CNN didn't proofread their pre-written Castro obituary before they posted it last night 😂 pic.twitter.com/8mvLr6Ifnv
— Josh Billinson (@jbillinson) November 26, 2016
Perhaps some wishful thinking in action here. (Vox)
Poverty can be measured in both absolute and relative terms. Just ask the Financial Times.
Some corrections indicate a certain band may not have been that popular with the author. (NPR)
And then there are the corrections that say as much about the corrector as they do about the corrected. For instance:
— Vivian Yee (@VivianHYee) October 25, 2016
The journalist should have gotten it right. But would you have called to ask for this correction? (Irish Times)
Good grief. I'd like to hear the conversation that led to this correction. pic.twitter.com/n2rlNes7Uu
— Al McConnell (@ali_mcconnell) October 1, 2016
These dog owners either have an extremely developed sense of humor, or a complete lack thereof.
I've never seen a NYT correction that so aptly captures residents of Park Slope. pic.twitter.com/mZkFUh2T99
— Bobby Allyn (@BobbyAllyn) September 25, 2016
Just a hint of imperial nostalgia in this error. (The Guardian)
Photos get corrected, too.
— Andrew Beaujon (@abeaujon) December 14, 2016
If you're going to make a whole article out of a four-word quote, better get those four words right. (Politico).
Was "pro-terrorist" in the charity's mission statement? (Daily Mail)
Even big-name pundits fall for fake Twitter accounts. (h/t Claire Wardle)
EDITOR'S NOTE: Comments attributed to a Trump campaign spokeswoman were removed from an earlier version of this story at her request after she learned she would be identified by name.
Several Italian newspapers used a photo of an impersonator to accompany news of Bob Dylan's Nobel prize. To this author's knowledge, none has published a correction. (This is not infrequent, unfortunately, but usually it is breaking news stories on terrorist attacks that get wrong photos associated to them).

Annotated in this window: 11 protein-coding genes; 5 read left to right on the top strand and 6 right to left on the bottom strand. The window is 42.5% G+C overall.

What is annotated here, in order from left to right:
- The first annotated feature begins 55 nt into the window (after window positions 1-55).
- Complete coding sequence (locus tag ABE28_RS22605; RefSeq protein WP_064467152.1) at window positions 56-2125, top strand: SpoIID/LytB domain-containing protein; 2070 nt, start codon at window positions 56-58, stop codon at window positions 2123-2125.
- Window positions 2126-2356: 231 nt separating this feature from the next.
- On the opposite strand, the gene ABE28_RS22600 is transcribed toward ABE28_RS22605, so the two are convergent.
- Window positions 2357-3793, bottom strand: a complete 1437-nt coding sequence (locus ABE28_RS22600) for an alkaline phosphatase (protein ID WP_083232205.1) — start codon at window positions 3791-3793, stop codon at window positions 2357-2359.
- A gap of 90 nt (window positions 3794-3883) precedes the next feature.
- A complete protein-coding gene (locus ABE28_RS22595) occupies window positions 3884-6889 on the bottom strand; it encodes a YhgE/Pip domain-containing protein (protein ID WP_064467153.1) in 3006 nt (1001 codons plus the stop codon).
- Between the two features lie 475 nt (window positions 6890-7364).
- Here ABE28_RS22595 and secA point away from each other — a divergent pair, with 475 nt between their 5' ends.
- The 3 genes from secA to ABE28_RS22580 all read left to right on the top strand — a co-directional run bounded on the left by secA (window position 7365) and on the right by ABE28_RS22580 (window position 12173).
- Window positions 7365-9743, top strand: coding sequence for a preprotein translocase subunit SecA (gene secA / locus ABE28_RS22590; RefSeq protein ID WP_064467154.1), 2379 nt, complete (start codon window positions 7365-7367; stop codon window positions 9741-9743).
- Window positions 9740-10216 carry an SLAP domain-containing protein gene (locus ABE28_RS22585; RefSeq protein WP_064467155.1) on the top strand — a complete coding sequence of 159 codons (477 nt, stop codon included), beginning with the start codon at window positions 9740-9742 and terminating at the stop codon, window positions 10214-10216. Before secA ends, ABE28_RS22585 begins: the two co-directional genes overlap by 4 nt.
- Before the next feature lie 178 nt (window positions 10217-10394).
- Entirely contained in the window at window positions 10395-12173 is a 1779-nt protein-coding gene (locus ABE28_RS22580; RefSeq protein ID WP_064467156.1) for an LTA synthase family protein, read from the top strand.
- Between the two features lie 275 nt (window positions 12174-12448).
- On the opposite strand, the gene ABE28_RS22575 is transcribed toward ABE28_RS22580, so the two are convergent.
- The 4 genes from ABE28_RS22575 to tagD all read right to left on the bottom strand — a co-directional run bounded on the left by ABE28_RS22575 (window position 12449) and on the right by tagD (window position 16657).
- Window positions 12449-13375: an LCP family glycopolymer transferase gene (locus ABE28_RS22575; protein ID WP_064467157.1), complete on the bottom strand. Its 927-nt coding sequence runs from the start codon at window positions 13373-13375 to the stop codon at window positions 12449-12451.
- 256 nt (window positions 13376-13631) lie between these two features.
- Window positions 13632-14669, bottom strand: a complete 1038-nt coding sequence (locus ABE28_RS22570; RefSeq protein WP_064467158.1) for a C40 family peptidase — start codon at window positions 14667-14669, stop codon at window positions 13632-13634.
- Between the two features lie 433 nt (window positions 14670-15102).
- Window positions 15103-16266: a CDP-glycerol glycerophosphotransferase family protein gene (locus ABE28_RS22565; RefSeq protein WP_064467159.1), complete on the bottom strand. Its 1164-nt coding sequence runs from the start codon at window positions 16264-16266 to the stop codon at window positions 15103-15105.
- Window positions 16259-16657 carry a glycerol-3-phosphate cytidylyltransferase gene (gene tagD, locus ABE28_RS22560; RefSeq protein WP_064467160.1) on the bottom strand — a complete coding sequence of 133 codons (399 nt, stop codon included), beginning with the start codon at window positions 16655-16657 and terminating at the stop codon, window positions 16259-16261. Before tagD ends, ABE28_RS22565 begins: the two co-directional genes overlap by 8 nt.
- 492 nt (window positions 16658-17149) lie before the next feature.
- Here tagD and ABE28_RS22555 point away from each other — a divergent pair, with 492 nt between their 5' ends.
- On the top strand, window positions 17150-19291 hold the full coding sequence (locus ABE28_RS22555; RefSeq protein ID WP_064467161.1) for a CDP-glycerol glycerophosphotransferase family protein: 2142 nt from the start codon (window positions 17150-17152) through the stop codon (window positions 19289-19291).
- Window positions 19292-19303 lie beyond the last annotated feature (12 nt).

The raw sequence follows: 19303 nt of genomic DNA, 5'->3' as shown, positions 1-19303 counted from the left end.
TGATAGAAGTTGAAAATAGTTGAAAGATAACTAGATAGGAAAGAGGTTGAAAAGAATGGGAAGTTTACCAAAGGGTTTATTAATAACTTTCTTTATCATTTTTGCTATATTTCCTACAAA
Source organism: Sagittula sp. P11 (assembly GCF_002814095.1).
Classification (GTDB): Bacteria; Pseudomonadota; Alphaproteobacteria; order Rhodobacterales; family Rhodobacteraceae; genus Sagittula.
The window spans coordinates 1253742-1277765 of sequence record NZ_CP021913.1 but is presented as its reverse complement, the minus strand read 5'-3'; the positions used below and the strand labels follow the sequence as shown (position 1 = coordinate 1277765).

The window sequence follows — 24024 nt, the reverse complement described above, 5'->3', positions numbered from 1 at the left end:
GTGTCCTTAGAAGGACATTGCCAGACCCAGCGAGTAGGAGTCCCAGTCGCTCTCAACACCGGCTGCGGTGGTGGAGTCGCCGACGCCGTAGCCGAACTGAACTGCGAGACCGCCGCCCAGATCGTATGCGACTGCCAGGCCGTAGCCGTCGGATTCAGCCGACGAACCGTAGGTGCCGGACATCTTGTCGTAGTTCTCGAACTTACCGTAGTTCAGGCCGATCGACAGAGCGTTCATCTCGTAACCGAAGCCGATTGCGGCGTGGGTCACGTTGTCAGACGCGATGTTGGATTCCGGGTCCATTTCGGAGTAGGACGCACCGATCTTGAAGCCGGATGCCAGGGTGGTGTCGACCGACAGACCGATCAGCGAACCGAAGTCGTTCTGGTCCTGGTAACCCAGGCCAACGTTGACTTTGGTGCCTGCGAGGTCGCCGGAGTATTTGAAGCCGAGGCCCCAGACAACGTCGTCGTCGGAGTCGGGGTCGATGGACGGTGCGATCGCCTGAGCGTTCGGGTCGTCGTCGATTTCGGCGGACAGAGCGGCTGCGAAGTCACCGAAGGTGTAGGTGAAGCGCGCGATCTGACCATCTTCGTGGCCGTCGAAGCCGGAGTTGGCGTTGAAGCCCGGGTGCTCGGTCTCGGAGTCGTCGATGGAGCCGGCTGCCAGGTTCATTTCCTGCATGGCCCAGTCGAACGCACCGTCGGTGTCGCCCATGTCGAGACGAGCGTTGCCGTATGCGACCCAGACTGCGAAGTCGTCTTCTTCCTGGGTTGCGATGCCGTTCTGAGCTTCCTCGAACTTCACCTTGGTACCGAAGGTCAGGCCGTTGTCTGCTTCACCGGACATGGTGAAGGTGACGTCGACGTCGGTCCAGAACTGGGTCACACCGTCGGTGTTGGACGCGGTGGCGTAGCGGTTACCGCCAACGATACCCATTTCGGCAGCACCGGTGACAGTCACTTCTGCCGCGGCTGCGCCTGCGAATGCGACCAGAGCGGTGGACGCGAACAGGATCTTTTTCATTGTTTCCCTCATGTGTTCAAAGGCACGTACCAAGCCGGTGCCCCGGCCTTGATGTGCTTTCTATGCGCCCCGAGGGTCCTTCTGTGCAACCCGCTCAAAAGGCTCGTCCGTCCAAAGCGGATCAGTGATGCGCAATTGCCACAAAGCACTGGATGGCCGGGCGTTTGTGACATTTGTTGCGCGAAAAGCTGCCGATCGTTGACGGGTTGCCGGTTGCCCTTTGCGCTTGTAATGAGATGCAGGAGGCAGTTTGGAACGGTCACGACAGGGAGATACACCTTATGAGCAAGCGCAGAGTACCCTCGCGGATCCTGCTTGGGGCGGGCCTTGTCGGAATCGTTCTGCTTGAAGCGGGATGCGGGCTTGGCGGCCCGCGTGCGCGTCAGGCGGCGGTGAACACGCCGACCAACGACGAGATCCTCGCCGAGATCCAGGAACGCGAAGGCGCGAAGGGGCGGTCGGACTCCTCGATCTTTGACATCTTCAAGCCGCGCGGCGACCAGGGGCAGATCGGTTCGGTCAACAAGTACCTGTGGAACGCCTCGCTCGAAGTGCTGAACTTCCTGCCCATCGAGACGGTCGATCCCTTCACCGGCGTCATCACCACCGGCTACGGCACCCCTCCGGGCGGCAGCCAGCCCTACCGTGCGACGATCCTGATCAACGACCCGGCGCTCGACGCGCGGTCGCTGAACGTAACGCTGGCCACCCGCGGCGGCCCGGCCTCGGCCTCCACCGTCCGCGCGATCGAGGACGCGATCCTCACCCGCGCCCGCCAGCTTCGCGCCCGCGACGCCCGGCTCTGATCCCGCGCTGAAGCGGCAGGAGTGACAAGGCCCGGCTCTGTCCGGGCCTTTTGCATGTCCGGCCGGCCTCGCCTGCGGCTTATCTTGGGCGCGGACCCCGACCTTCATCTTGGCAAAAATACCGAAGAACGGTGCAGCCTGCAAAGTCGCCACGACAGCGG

This NYTimes correction.... pic.twitter.com/1aVnLSCNwk
— Ahmed Shaikh (@bornshaikh) November 23, 2016
When dedicating an article to a presidential candidate's foreign policy inexperience, it is helpful to have a good grip on the main cities in the region involved. Otherwise, you may end up having to correct yourself. Twice.
1. Johnson doesn't know what Aleppo is
2. NYT confuses Aleppo w/ Raqqa
3. NYT corrects, confusing Aleppo w/ Damascus pic.twitter.com/cLcuW64eEP
— Alexios (@Mantzarlis) September 8, 2016
The Express in the United Kingdom ran a error-infested gallery titled "Amazing things we get back if we leave EU." Here's their rendition of the error, our emphasis added:
The gallery was formed of 11 images. Each image carried a caption. The captions for images 3 (eggs), 5 (jam), 6 (water) & 9 (swedes) were inaccurate. In the case of caption 3 (eggs), the caption claimed that "A dozen eggs: In 2010 the EU said that food could not be sold by number but by weight". In 2010 the European Union was considering legislation governing food labelling. In June 2010 Renata Sommer the MEP responsible for steering the legislation confirmed 'There will be no changes to selling food by numbers". In fact a consumer who purchased eggs in the UK would be able to do so by number. Caption 3 (eggs) was therefore incorrect. Given that 4 of the 11 captions were incorrect this gallery has been deleted.